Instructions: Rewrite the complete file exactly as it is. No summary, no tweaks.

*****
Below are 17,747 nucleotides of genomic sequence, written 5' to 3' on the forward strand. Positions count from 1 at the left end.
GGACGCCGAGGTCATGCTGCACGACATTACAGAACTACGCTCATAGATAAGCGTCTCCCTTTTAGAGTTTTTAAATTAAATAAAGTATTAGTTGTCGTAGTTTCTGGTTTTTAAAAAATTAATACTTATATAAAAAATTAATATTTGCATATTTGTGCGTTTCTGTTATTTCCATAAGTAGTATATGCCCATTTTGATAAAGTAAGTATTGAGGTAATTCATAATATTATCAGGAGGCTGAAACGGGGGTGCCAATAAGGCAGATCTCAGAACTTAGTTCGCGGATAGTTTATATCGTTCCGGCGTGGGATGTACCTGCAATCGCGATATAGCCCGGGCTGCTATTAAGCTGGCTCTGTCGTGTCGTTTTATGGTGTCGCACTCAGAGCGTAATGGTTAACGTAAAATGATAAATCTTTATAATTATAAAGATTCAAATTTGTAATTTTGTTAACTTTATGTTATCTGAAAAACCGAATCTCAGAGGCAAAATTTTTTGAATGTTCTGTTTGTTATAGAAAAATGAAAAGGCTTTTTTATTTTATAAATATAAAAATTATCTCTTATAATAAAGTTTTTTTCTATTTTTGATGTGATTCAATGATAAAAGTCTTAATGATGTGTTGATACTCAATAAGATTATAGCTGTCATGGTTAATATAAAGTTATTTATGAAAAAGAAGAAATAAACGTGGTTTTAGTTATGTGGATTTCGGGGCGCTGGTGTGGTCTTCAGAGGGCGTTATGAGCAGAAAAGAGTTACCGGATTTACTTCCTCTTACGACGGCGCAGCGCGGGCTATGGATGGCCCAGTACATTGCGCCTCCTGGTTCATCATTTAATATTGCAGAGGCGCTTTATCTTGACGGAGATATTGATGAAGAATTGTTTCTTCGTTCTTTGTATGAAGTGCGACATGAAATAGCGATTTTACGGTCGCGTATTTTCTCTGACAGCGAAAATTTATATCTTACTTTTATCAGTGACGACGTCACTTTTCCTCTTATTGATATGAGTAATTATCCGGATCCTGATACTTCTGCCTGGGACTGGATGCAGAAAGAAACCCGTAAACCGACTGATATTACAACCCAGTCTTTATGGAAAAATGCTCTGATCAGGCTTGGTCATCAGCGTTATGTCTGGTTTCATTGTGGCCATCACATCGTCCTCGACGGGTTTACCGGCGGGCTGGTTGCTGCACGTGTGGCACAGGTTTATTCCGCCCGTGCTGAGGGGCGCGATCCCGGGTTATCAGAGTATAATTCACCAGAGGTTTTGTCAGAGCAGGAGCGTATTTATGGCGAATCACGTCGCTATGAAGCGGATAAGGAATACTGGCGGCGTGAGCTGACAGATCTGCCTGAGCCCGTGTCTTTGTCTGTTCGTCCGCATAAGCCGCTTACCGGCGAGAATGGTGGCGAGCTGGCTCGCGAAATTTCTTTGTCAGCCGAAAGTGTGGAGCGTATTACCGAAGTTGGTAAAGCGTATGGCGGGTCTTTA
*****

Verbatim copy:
Below are 17,747 nucleotides of genomic sequence, written 5' to 3' on the forward strand. Positions count from 1 at the left end.
GGACGCCGAGGTCATGCTGCACGACATTACAGAACTACGCTCATAGATAAGCGTCTCCCTTTTAGAGTTTTTAAATTAAATAAAGTATTAGTTGTCGTAGTTTCTGGTTTTTAAAAAATTAATACTTATATAAAAAATTAATATTTGCATATTTGTGCGTTTCTGTTATTTCCATAAGTAGTATATGCCCATTTTGATAAAGTAAGTATTGAGGTAATTCATAATATTATCAGGAGGCTGAAACGGGGGTGCCAATAAGGCAGATCTCAGAACTTAGTTCGCGGATAGTTTATATCGTTCCGGCGTGGGATGTACCTGCAATCGCGATATAGCCCGGGCTGCTATTAAGCTGGCTCTGTCGTGTCGTTTTATGGTGTCGCACTCAGAGCGTAATGGTTAACGTAAAATGATAAATCTTTATAATTATAAAGATTCAAATTTGTAATTTTGTTAACTTTATGTTATCTGAAAAACCGAATCTCAGAGGCAAAATTTTTTGAATGTTCTGTTTGTTATAGAAAAATGAAAAGGCTTTTTTATTTTATAAATATAAAAATTATCTCTTATAATAAAGTTTTTTTCTATTTTTGATGTGATTCAATGATAAAAGTCTTAATGATGTGTTGATACTCAATAAGATTATAGCTGTCATGGTTAATATAAAGTTATTTATGAAAAAGAAGAAATAAACGTGGTTTTAGTTATGTGGATTTCGGGGCGCTGGTGTGGTCTTCAGAGGGCGTTATGAGCAGAAAAGAGTTACCGGATTTACTTCCTCTTACGACGGCGCAGCGCGGGCTATGGATGGCCCAGTACATTGCGCCTCCTGGTTCATCATTTAATATTGCAGAGGCGCTTTATCTTGACGGAGATATTGATGAAGAATTGTTTCTTCGTTCTTTGTATGAAGTGCGACATGAAATAGCGATTTTACGGTCGCGTATTTTCTCTGACAGCGAAAATTTATATCTTACTTTTATCAGTGACGACGTCACTTTTCCTCTTATTGATATGAGTAATTATCCGGATCCTGATACTTCTGCCTGGGACTGGATGCAGAAAGAAACCCGTAAACCGACTGATATTACAACCCAGTCTTTATGGAAAAATGCTCTGATCAGGCTTGGTCATCAGCGTTATGTCTGGTTTCATTGTGGCCATCACATCGTCCTCGACGGGTTTACCGGCGGGCTGGTTGCTGCACGTGTGGCACAGGTTTATTCCGCCCGTGCTGAGGGGCGCGATCCCGGGTTATCAGAGTATAATTCACCAGAGGTTTTGTCAGAGCAGGAGCGTATTTATGGCGAATCACGTCGCTATGAAGCGGATAAGGAATACTGGCGGCGTGAGCTGACAGATCTGCCTGAGCCCGTGTCTTTGTCTGTTCGTCCGCATAAGCCGCTTACCGGCGAGAATGGTGGCGAGCTGGCTCGCGAAATTTCTTTGTCAGCCGAAAGTGTGGAGCGTATTACCGAAGTTGGTAAAGCGTATGGCGGGTCTTTA